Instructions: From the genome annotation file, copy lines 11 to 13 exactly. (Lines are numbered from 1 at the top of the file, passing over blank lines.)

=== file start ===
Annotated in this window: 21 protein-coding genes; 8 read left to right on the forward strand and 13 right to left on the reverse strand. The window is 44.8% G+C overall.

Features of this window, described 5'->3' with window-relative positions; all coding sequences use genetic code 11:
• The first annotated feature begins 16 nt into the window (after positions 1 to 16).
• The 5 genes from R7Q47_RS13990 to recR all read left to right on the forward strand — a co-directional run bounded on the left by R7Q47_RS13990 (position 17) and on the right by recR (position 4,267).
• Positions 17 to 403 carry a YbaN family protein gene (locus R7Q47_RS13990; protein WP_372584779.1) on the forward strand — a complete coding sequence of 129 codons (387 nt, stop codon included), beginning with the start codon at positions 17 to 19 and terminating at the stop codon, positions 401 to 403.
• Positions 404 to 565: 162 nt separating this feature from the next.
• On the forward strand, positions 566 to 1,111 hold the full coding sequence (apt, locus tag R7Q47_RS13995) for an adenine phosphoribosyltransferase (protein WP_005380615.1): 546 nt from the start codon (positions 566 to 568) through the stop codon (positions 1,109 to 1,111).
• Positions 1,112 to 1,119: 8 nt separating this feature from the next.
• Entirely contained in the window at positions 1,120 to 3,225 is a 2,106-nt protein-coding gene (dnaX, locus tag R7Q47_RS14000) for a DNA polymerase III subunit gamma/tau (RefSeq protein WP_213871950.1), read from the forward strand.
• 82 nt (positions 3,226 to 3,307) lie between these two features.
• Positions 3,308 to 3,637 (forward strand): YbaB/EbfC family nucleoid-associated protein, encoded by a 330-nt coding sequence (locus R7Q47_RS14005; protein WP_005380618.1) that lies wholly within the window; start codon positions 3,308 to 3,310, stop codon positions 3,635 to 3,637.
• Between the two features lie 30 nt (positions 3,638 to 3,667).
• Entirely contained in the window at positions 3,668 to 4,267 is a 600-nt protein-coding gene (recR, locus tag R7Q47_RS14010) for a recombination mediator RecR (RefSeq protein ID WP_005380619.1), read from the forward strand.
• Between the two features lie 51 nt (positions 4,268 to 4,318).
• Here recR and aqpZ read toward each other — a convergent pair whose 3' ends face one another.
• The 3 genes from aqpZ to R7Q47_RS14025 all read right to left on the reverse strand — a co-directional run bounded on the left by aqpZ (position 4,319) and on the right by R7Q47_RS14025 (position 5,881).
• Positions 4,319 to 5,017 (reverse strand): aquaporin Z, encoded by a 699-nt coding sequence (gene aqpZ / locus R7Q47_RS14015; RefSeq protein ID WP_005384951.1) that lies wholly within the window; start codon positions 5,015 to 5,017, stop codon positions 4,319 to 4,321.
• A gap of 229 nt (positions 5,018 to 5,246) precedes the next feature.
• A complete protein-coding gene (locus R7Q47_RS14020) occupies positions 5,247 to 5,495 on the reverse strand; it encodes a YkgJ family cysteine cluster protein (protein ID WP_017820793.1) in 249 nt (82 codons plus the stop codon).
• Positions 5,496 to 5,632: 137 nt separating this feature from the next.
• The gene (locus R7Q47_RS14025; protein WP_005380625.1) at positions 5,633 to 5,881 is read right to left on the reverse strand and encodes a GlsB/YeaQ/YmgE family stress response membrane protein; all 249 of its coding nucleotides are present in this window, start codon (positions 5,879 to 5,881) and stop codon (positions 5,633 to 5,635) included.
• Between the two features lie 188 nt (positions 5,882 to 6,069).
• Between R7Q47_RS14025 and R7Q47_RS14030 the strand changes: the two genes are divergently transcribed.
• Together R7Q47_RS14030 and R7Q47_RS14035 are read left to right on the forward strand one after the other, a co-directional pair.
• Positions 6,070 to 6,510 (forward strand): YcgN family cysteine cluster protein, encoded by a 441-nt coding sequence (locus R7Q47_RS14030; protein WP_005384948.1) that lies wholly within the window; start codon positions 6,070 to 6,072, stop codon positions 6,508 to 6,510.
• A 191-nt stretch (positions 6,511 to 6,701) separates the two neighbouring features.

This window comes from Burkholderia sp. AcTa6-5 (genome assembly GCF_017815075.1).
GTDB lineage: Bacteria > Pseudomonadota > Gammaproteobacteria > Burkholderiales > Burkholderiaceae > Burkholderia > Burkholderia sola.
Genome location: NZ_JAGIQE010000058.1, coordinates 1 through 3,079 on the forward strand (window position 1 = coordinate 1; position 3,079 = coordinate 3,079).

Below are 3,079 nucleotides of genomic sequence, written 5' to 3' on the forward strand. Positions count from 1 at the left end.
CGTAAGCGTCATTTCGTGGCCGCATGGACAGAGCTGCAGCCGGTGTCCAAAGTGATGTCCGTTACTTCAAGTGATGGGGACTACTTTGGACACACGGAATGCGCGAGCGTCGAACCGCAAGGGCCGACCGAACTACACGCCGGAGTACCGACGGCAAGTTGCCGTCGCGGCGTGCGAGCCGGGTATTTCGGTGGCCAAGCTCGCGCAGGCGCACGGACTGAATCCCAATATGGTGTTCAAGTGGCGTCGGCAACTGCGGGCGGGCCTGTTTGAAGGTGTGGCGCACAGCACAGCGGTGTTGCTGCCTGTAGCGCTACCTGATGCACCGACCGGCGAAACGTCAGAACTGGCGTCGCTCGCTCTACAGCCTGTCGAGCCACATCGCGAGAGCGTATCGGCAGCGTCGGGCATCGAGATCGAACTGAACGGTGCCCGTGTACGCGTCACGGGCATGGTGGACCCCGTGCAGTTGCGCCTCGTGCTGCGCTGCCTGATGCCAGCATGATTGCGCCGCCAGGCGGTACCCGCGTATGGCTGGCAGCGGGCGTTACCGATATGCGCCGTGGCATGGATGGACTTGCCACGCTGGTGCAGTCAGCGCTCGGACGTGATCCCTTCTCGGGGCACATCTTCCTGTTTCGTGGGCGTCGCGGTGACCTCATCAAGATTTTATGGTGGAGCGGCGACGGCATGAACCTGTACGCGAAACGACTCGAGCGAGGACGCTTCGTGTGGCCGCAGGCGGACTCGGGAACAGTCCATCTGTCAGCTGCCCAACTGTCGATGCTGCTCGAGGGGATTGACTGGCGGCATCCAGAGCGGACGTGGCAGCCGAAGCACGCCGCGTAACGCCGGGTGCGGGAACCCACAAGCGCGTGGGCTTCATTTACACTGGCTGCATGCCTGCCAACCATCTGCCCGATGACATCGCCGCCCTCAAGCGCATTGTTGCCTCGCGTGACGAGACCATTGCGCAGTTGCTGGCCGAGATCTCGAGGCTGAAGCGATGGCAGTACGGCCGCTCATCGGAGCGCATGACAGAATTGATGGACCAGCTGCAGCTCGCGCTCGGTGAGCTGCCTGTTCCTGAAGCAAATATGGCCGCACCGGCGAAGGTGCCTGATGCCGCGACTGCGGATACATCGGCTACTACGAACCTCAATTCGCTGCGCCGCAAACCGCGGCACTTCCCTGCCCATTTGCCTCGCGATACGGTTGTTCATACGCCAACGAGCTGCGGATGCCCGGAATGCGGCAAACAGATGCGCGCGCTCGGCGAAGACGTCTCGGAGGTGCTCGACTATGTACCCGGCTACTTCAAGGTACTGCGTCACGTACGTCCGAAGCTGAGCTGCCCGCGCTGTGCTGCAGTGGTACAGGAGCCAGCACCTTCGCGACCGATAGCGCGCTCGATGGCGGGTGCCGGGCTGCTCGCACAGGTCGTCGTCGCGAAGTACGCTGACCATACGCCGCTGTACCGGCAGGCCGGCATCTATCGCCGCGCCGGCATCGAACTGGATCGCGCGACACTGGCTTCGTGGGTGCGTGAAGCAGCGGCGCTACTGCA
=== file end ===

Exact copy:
• Positions 3,308 to 3,637 (forward strand): YbaB/EbfC family nucleoid-associated protein, encoded by a 330-nt coding sequence (locus R7Q47_RS14005; protein WP_005380618.1) that lies wholly within the window; start codon positions 3,308 to 3,310, stop codon positions 3,635 to 3,637.
• Between the two features lie 30 nt (positions 3,638 to 3,667).
• Entirely contained in the window at positions 3,668 to 4,267 is a 600-nt protein-coding gene (recR, locus tag R7Q47_RS14010) for a recombination mediator RecR (RefSeq protein ID WP_005380619.1), read from the forward strand.